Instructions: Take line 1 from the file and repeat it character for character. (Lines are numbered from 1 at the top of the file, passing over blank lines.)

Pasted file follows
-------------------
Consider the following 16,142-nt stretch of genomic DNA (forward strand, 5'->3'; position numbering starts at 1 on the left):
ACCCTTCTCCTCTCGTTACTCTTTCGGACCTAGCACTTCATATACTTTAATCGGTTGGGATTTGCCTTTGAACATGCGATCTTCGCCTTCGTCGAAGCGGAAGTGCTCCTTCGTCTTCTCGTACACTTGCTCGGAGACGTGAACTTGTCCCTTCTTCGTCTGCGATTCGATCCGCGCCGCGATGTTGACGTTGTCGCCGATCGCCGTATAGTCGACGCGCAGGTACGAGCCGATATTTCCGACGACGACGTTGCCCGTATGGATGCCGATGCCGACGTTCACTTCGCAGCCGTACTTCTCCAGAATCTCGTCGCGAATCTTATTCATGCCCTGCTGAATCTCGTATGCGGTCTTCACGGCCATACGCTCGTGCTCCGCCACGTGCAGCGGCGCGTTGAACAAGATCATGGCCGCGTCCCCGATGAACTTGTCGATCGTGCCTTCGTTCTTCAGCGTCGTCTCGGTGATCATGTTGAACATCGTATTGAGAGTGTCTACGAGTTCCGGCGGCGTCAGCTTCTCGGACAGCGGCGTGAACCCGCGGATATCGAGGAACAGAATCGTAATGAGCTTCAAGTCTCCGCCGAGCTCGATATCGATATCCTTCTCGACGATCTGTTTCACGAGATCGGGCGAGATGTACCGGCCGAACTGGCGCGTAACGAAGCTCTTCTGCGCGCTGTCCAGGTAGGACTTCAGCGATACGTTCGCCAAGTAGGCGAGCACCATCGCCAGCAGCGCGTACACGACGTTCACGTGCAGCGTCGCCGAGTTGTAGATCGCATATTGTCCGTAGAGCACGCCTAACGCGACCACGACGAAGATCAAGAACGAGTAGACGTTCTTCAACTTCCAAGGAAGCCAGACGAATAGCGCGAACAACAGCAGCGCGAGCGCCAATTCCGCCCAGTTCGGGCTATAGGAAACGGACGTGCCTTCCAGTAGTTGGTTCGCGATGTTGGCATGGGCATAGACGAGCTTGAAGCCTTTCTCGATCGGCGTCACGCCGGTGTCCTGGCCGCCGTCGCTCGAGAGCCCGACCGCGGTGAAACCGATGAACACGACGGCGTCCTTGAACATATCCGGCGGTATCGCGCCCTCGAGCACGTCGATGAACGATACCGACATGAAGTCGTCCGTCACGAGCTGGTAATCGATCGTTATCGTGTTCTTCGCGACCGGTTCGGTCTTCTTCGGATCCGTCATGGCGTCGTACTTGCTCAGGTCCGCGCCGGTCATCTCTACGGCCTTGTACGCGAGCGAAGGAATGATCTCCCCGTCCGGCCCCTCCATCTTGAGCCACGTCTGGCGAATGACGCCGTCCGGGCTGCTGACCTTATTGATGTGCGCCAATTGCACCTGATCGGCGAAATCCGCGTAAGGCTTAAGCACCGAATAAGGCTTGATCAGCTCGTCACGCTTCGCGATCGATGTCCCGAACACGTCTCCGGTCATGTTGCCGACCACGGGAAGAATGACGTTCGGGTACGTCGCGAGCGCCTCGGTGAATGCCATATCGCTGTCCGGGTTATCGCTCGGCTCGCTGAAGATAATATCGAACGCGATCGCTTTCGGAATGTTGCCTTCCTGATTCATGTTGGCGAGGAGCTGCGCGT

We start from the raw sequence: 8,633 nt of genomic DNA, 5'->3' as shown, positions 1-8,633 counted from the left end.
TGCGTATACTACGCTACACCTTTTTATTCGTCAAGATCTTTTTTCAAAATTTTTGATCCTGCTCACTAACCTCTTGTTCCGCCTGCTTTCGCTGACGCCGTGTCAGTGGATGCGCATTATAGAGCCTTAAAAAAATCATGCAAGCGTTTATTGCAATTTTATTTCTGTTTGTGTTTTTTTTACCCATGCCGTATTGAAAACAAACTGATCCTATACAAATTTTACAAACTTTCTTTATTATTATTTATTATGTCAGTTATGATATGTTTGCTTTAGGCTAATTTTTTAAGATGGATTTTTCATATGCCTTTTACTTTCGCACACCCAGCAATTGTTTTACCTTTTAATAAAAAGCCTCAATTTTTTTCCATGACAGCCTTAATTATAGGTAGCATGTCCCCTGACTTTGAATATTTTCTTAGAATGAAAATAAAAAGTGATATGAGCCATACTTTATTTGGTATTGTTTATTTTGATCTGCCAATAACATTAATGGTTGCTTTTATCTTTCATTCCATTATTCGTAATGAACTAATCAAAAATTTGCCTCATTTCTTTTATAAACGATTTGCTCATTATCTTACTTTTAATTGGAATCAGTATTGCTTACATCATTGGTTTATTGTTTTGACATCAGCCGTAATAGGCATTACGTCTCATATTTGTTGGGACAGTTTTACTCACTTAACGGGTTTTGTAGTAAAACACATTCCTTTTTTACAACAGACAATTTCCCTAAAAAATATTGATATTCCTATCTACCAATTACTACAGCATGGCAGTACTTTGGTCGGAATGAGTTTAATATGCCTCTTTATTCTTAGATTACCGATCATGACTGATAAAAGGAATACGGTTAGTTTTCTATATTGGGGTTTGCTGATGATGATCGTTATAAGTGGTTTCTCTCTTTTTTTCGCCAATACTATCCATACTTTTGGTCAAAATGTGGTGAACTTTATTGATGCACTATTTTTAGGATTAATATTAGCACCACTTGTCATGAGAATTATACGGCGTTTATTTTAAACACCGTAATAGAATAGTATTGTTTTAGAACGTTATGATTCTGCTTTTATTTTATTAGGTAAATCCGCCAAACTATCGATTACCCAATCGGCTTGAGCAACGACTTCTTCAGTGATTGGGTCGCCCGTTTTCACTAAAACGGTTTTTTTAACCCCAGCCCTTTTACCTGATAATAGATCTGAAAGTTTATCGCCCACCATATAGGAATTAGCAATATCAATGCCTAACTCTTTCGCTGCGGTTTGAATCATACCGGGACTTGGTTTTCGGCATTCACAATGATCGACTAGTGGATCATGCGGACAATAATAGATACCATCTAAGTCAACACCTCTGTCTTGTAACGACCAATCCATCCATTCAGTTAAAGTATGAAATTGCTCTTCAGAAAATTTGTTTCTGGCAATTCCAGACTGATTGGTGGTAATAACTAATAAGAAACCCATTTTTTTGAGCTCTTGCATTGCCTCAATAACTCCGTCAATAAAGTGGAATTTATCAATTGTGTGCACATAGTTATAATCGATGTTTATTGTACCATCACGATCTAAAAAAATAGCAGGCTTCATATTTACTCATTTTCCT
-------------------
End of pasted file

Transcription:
Consider the following 16,142-nt stretch of genomic DNA (forward strand, 5'->3'; position numbering starts at 1 on the left):